By Roger J. Katz, Attoney at Law and Stephen L. D’Andrilli
The Positioning Of Judge Merrick Garland For A Liberal-Wing Takeover Of The U.S. Supreme Court.
We analyzed a Second Amendment case brought before the United States Court of Appeals for the District of Columbia, Circuit.
The case is Parker vs. District of Columbia, 478 F.3d 370 (D.C. Cir. 2007), petition for en banc hearing denied, Parker vs. District of Columbia, 2007 U.S. App. LEXIS 11029 (D.C. Cir. 2007).
An analysis of that case gives an inkling as to Judge Garland’s view of Americans’ Second Amendment right of the people to keep and bear arms. It’s not good. In this Article we provide further perspective.
Judge Garland presently serves as one of ten Judges on the United States Court of Appeals for the District of Columbia Circuit. Service on that Court is a stepping stone to a seat on the U.S. Supreme Court. In fact the late Justice Antonin Scalia also served as a judge on the U.S. Court of Appeals for the District of Columbia Circuit before President Reagan nominated him to the United States Supreme Court. The U.S. Senate subsequently confirmed the nomination in 1986. Justice Scalia served as an esteemed Associate Justice on the U.S. Supreme Court until his untimely death on February 13, 2016.
Many legal experts consider the U.S. Court of Appeals for the District of Columbia Circuit to be the second most powerful Court in the Country. Other U.S. Circuit Courts of Appeal give considerable deference to a decision by that Court, but they are not obligated to do so.
A decision by the U.S. Supreme Court, though, has binding effect over the Nation and its territories. Given the monumental impact of a U.S. Supreme Court decision, it is incumbent on the U.S. Senate to be circumspect in handling a nomination to the high Court. The decisions of the high Court impact the very fabric of society and, in fact, the existence of a free Republic. The framers of our Constitution made certain the U.S. Senate shall have the final say on all appointments to the high Court. The President shall nominate but the only the U.S. Senate can confirm the appointment. The Senate proffers its advice and consent, consistent with Article 2, Section 2 of the U.S. Constitution. Thus, the framers of our Constitution intended, and for good reason, to preclude a President from packing the Court. The U.S. Senate, though, seeks – and rightfully so – to protect the legacy of Justice Scalia, a man who devoted his life to – and focused his brilliant mind on – preserving our Bill of Rights.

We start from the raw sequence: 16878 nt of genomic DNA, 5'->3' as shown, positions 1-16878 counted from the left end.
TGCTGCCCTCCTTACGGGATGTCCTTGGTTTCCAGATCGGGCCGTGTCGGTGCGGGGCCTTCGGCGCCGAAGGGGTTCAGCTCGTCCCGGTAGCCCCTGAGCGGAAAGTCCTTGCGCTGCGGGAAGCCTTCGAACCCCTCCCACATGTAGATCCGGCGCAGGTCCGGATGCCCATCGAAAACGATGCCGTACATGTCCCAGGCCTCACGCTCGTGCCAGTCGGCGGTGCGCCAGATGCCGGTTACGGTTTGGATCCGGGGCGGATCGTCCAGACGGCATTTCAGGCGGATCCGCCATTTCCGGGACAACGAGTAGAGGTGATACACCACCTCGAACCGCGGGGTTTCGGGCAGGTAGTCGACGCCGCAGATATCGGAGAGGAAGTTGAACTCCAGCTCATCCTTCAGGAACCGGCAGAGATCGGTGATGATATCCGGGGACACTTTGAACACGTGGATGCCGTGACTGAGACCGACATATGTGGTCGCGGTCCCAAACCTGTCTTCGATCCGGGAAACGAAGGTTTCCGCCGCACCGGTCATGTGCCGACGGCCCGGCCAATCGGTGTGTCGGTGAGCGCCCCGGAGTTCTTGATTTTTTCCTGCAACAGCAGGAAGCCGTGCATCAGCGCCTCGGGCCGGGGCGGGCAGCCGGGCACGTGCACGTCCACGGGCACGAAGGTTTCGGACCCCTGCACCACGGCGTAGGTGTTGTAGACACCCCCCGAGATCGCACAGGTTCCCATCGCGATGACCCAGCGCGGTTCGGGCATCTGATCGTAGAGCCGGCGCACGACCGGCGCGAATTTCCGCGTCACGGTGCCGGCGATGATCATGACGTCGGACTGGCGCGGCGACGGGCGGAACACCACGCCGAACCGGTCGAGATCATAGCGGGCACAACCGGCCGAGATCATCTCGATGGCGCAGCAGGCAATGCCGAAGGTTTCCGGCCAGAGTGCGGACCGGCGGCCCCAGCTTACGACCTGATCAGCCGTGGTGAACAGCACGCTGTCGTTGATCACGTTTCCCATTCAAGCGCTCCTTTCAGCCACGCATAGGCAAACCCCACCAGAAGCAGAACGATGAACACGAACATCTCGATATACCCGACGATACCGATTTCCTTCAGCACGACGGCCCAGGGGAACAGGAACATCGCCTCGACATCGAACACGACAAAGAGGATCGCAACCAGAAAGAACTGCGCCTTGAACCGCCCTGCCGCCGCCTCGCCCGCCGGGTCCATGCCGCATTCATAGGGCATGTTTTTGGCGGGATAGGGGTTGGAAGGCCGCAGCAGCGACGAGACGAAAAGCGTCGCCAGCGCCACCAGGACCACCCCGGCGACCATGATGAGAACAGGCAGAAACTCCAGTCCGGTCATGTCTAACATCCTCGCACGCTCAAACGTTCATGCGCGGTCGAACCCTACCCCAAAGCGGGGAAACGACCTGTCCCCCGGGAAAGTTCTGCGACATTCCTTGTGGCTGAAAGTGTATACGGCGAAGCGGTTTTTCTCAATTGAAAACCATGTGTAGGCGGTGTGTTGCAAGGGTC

President Obama is improperly attempting to force the Senate’s hand in this matter and he is using the medium of a compliant Press to do so. He waxes poetic over the intellectual ability and moral character of Judge Garland and the Press echoes the President’s sentiments. One phrase President Obama uses in defining Judge Garland, though, should give the U.S. Senate and the American people pause.
The President says Judge Garland is a “consensus builder.” Consider the meaning of that phrase for a moment.
The President is saying Judge Garland would likely bridge the gap between the liberal wing of the Court and the conservative wing – a position, at the moment, filled by Justice Kennedy. But, Judge Garland is said to fall “to the left” of Justice Kennedy. Thus, the assertion that Judge Garland would act as a “consensus builder” on the high Court means, disconcertingly, that Judge Garland – serving as Justice Garland – would hand the liberal wing of the Court a decisive majority in every case. Justice Garland would likely support every cause promoted by the progressive left in this Country. The shattering of the Bill of Rights is not a pleasant thought to contemplate.
The idea is not wild fancy. Judge Garland, sitting on the U.S. Supreme Court as Justice Garland, would take an active part in drafting opinions weakening the Second Amendment right of the people to keep and bear arms.